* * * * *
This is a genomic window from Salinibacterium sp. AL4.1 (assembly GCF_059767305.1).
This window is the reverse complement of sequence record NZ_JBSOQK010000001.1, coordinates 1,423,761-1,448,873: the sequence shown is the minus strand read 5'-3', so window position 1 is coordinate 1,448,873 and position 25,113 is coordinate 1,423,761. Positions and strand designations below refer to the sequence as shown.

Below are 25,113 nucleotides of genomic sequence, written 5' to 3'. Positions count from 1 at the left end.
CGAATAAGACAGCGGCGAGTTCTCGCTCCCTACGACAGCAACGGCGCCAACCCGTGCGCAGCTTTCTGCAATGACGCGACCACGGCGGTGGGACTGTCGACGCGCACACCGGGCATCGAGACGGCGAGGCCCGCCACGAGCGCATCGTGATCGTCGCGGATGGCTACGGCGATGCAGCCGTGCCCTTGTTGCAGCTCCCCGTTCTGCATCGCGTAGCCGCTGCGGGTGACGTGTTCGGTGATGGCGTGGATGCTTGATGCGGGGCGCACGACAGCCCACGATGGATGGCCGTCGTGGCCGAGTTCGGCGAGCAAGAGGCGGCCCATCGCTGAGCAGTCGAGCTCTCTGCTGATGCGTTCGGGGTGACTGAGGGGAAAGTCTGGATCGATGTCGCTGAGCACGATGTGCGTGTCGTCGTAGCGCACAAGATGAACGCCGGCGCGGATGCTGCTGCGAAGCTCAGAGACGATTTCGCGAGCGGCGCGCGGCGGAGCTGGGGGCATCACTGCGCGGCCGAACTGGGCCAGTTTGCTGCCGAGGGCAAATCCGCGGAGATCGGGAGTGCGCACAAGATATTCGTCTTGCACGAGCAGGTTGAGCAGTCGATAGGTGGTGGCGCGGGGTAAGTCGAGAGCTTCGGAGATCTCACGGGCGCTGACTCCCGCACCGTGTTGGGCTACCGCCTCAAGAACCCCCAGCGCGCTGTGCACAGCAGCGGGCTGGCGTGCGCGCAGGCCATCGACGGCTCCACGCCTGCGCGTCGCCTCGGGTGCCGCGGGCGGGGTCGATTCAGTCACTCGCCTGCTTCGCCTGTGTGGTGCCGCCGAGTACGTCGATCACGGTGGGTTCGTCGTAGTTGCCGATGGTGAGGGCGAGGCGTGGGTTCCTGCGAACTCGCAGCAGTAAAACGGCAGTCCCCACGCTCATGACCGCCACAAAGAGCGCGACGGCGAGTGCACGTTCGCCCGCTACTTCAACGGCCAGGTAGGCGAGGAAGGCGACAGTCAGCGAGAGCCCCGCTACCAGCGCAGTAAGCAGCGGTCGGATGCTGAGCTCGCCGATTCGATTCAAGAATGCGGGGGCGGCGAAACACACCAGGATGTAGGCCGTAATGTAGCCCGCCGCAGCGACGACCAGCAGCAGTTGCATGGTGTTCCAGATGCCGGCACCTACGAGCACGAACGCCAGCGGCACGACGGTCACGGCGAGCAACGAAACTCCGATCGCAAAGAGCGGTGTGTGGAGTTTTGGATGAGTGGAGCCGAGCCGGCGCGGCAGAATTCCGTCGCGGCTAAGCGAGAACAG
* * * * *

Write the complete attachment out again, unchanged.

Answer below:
This is a genomic window from Salinibacterium sp. AL4.1 (assembly GCF_059767305.1).
This window is the reverse complement of sequence record NZ_JBSOQK010000001.1, coordinates 1,423,761-1,448,873: the sequence shown is the minus strand read 5'-3', so window position 1 is coordinate 1,448,873 and position 25,113 is coordinate 1,423,761. Positions and strand designations below refer to the sequence as shown.

Below are 25,113 nucleotides of genomic sequence, written 5' to 3'. Positions count from 1 at the left end.
CGAATAAGACAGCGGCGAGTTCTCGCTCCCTACGACAGCAACGGCGCCAACCCGTGCGCAGCTTTCTGCAATGACGCGACCACGGCGGTGGGACTGTCGACGCGCACACCGGGCATCGAGACGGCGAGGCCCGCCACGAGCGCATCGTGATCGTCGCGGATGGCTACGGCGATGCAGCCGTGCCCTTGTTGCAGCTCCCCGTTCTGCATCGCGTAGCCGCTGCGGGTGACGTGTTCGGTGATGGCGTGGATGCTTGATGCGGGGCGCACGACAGCCCACGATGGATGGCCGTCGTGGCCGAGTTCGGCGAGCAAGAGGCGGCCCATCGCTGAGCAGTCGAGCTCTCTGCTGATGCGTTCGGGGTGACTGAGGGGAAAGTCTGGATCGATGTCGCTGAGCACGATGTGCGTGTCGTCGTAGCGCACAAGATGAACGCCGGCGCGGATGCTGCTGCGAAGCTCAGAGACGATTTCGCGAGCGGCGCGCGGCGGAGCTGGGGGCATCACTGCGCGGCCGAACTGGGCCAGTTTGCTGCCGAGGGCAAATCCGCGGAGATCGGGAGTGCGCACAAGATATTCGTCTTGCACGAGCAGGTTGAGCAGTCGATAGGTGGTGGCGCGGGGTAAGTCGAGAGCTTCGGAGATCTCACGGGCGCTGACTCCCGCACCGTGTTGGGCTACCGCCTCAAGAACCCCCAGCGCGCTGTGCACAGCAGCGGGCTGGCGTGCGCGCAGGCCATCGACGGCTCCACGCCTGCGCGTCGCCTCGGGTGCCGCGGGCGGGGTCGATTCAGTCACTCGCCTGCTTCGCCTGTGTGGTGCCGCCGAGTACGTCGATCACGGTGGGTTCGTCGTAGTTGCCGATGGTGAGGGCGAGGCGTGGGTTCCTGCGAACTCGCAGCAGTAAAACGGCAGTCCCCACGCTCATGACCGCCACAAAGAGCGCGACGGCGAGTGCACGTTCGCCCGCTACTTCAACGGCCAGGTAGGCGAGGAAGGCGACAGTCAGCGAGAGCCCCGCTACCAGCGCAGTAAGCAGCGGTCGGATGCTGAGCTCGCCGATTCGATTCAAGAATGCGGGGGCGGCGAAACACACCAGGATGTAGGCCGTAATGTAGCCCGCCGCAGCGACGACCAGCAGCAGTTGCATGGTGTTCCAGATGCCGGCACCTACGAGCACGAACGCCAGCGGCACGACGGTCACGGCGAGCAACGAAACTCCGATCGCAAAGAGCGGTGTGTGGAGTTTTGGATGAGTGGAGCCGAGCCGGCGCGGCAGAATTCCGTCGCGGCTAAGCGAGAACAG